Red Teaming and the Adversarial Mindset: Have a Plan, Backup Plan and Escape Plan
Red Teaming and the Adversarial Mindset: Have a Plan, Backup Plan and Escape Plan
Recently, I attended a fascinating class given in San Francisco by fellow ITS Tactical contributor and author of the Red Teams Blog, Uri Fridman. The class, “Red Teaming and the Adversarial Mindset,” was a solid overview of what Red Teaming is and how it works. In addition, it covered how the practices and thought processes used by a successful “red team,” can also benefit an individual when applied to the decision making processes we all face every day.
The class was held over two days, featuring a fair amount of classroom instruction, some group exercises and ultimately, a field exercise, in which the various students were divided into 3-4 person small teams and given a goal to achieve using the techniques and mindset we had been taught.
What is a Red Team?
We started at 0900 on Saturday and immediately dove into what a “red team” is, what it does and why it exists. A red team is an organization tasked with the duty of becoming a “thinking enemy” in order to test the physical, digital and social aspects of a client or parent organization’s security. The red team must think and act as an adversary in order to properly assess the weak links in security.
A successful red team will not simply run through a checklist of things to test; they will perform reconnaissance, then dedicate themselves to figuring out a way to get past security measures that have been put in place. Just as an adversary would, they will try any and all vectors of attack; staying motivated like said adversary.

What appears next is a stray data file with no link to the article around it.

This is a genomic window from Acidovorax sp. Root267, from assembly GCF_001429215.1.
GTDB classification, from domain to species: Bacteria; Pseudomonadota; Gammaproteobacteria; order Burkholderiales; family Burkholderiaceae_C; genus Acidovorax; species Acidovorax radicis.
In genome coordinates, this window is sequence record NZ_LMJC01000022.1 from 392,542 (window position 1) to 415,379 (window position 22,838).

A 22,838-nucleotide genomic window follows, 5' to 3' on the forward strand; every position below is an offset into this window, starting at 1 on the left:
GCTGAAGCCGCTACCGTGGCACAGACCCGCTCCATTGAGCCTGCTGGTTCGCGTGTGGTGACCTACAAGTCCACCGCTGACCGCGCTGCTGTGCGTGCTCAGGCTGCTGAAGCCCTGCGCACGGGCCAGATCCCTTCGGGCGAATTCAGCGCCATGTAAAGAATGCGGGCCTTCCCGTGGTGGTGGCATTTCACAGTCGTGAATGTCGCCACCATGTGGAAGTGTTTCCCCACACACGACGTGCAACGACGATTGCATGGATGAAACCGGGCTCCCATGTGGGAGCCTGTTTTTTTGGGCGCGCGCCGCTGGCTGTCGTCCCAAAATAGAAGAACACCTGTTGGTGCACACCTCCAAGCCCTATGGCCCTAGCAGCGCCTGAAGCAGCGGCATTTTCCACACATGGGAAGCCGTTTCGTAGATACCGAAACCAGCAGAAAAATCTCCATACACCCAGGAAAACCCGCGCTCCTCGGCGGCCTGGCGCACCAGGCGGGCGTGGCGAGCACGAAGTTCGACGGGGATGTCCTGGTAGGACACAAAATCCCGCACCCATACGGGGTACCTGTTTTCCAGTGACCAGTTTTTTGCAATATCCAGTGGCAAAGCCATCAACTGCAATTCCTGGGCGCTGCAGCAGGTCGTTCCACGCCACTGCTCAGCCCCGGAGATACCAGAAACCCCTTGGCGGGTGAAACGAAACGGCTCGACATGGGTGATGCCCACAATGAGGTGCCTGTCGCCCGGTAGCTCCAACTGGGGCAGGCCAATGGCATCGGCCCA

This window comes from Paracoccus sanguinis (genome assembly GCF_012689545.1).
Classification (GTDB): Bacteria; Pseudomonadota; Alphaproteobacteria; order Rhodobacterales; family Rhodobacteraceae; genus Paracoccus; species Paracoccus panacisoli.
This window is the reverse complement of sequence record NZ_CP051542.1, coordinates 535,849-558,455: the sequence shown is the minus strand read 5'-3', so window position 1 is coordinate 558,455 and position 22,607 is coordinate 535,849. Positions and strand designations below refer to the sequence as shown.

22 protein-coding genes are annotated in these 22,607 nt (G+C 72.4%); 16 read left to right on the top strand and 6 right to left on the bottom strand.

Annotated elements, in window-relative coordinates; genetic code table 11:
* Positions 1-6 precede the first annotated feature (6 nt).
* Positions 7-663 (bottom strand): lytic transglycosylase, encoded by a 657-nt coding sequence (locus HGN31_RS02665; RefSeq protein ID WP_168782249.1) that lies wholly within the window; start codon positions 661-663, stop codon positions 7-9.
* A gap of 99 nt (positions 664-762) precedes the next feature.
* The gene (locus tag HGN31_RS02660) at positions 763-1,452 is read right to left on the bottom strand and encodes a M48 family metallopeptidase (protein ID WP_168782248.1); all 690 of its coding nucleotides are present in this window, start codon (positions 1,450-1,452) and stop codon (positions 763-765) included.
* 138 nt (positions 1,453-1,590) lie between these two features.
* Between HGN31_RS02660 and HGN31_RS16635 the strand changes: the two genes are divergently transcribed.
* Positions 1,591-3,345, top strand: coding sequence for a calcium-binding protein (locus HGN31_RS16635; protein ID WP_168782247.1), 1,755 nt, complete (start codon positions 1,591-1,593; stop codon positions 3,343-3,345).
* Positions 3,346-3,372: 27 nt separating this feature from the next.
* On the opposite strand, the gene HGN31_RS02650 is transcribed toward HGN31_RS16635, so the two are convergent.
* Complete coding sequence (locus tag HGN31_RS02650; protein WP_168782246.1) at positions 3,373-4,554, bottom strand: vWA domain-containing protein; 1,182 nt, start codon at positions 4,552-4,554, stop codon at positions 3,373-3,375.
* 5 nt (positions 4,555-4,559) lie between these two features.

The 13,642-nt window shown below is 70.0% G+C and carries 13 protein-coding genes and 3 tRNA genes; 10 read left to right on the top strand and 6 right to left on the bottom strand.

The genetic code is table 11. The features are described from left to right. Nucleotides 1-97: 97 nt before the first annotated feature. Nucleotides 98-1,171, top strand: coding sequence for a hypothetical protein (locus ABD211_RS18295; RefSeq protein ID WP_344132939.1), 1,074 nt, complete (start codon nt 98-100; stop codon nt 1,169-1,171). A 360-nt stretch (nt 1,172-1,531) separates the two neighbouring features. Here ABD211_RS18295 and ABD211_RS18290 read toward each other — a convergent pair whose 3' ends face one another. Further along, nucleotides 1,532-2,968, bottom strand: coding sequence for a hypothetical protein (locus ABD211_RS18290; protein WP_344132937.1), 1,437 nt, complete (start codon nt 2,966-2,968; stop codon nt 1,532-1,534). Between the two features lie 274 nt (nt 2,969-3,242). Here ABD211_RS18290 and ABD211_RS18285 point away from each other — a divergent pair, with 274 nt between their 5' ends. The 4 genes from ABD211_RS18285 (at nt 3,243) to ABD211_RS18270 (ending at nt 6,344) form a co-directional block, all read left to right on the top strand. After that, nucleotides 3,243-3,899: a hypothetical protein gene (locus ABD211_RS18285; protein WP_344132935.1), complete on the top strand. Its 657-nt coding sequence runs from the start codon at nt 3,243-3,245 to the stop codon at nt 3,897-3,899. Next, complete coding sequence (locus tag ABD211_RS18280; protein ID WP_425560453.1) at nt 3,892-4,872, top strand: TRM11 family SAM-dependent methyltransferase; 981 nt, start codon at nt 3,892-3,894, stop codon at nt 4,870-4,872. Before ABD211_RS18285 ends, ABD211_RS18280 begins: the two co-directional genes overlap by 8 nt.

They will not play by any set of rules and they must adapt as the situation dictates in order to achieve their goal. They will test the security posture of an organization’s physical security, their digital security (don’t call it “cyber” security, lest ye be hit in the head with a bottle!) and their social security measures. If successful, the red team will present a report on their findings, pointing out by order of priority, what they found to be crucial, essential or desirable improvements that can be made to the hiring or parent organization’s security posture.
Ideally, they’ll work with the necessary people within the target organization in order to implement the changes suggested. For a great deal more detail on exactly what this entire process is, I highly suggest reading Mr. Fridman’s part 1, part 2, and part 3 articles here at ITS Tactical. All of that information and more was covered during our class and you’ll get more out of it by reading it directly from the source than you will from reading my recapitulation of the material.
The students in our class were a fairly even blend between people immersed in digital security (seriously; don’t call it “cyber”!) vs. people immersed in physical security. For this reason, I would imagine it was a bit of a challenge not to spend too much time on one side or the other and I feel Mr. Fridman did a good job of covering both, as well as addressing additional questions my fellow students had both during class and after.
Students ranged from security software or mobile/web developers, physical security professionals, risk assessment professionals, self-described ‘hackers,’ small business owners and even some prior or current law enforcement people. All of them were there to gain more knowledge on how they could implement red team tactics in their day to day work.
Three Aspects of Red Teaming
We covered the three primary aspects of red teaming and the first was the digital aspect. This is the use of reconnaissance to determine holes in electronic security measures, the use of OSINT (Open Source Intelligence) to gather all sorts of information about the target and potential vulnerabilities they may have, as well as valuable information about the organization’s employees that can be used in the third aspect, “social engineering.”